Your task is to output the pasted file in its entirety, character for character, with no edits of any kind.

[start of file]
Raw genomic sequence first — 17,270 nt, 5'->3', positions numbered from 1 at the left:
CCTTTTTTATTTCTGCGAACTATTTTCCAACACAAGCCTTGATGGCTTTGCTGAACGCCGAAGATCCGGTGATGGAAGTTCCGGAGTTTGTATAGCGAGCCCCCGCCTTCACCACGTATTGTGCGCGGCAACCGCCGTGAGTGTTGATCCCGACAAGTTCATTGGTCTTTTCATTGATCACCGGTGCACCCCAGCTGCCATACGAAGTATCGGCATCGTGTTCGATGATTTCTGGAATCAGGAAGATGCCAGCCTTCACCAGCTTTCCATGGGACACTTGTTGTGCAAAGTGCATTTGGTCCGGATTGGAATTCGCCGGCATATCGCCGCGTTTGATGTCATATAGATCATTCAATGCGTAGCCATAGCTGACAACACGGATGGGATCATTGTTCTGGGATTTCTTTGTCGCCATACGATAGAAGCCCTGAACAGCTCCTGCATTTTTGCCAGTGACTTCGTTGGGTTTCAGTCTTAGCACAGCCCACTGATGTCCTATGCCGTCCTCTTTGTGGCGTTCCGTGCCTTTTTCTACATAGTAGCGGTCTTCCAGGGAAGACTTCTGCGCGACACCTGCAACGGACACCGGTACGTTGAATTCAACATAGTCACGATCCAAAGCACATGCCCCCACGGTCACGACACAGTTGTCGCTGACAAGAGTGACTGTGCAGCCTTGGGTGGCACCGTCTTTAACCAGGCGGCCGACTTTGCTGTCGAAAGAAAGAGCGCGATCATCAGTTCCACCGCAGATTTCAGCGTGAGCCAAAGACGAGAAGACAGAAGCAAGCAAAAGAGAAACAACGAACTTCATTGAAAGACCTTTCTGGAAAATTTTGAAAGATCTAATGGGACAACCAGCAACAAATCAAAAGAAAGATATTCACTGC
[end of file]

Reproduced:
Raw genomic sequence first — 17,270 nt, 5'->3', positions numbered from 1 at the left:
CCTTTTTTATTTCTGCGAACTATTTTCCAACACAAGCCTTGATGGCTTTGCTGAACGCCGAAGATCCGGTGATGGAAGTTCCGGAGTTTGTATAGCGAGCCCCCGCCTTCACCACGTATTGTGCGCGGCAACCGCCGTGAGTGTTGATCCCGACAAGTTCATTGGTCTTTTCATTGATCACCGGTGCACCCCAGCTGCCATACGAAGTATCGGCATCGTGTTCGATGATTTCTGGAATCAGGAAGATGCCAGCCTTCACCAGCTTTCCATGGGACACTTGTTGTGCAAAGTGCATTTGGTCCGGATTGGAATTCGCCGGCATATCGCCGCGTTTGATGTCATATAGATCATTCAATGCGTAGCCATAGCTGACAACACGGATGGGATCATTGTTCTGGGATTTCTTTGTCGCCATACGATAGAAGCCCTGAACAGCTCCTGCATTTTTGCCAGTGACTTCGTTGGGTTTCAGTCTTAGCACAGCCCACTGATGTCCTATGCCGTCCTCTTTGTGGCGTTCCGTGCCTTTTTCTACATAGTAGCGGTCTTCCAGGGAAGACTTCTGCGCGACACCTGCAACGGACACCGGTACGTTGAATTCAACATAGTCACGATCCAAAGCACATGCCCCCACGGTCACGACACAGTTGTCGCTGACAAGAGTGACTGTGCAGCCTTGGGTGGCACCGTCTTTAACCAGGCGGCCGACTTTGCTGTCGAAAGAAAGAGCGCGATCATCAGTTCCACCGCAGATTTCAGCGTGAGCCAAAGACGAGAAGACAGAAGCAAGCAAAAGAGAAACAACGAACTTCATTGAAAGACCTTTCTGGAAAATTTTGAAAGATCTAATGGGACAACCAGCAACAAATCAAAAGAAAGATATTCACTGC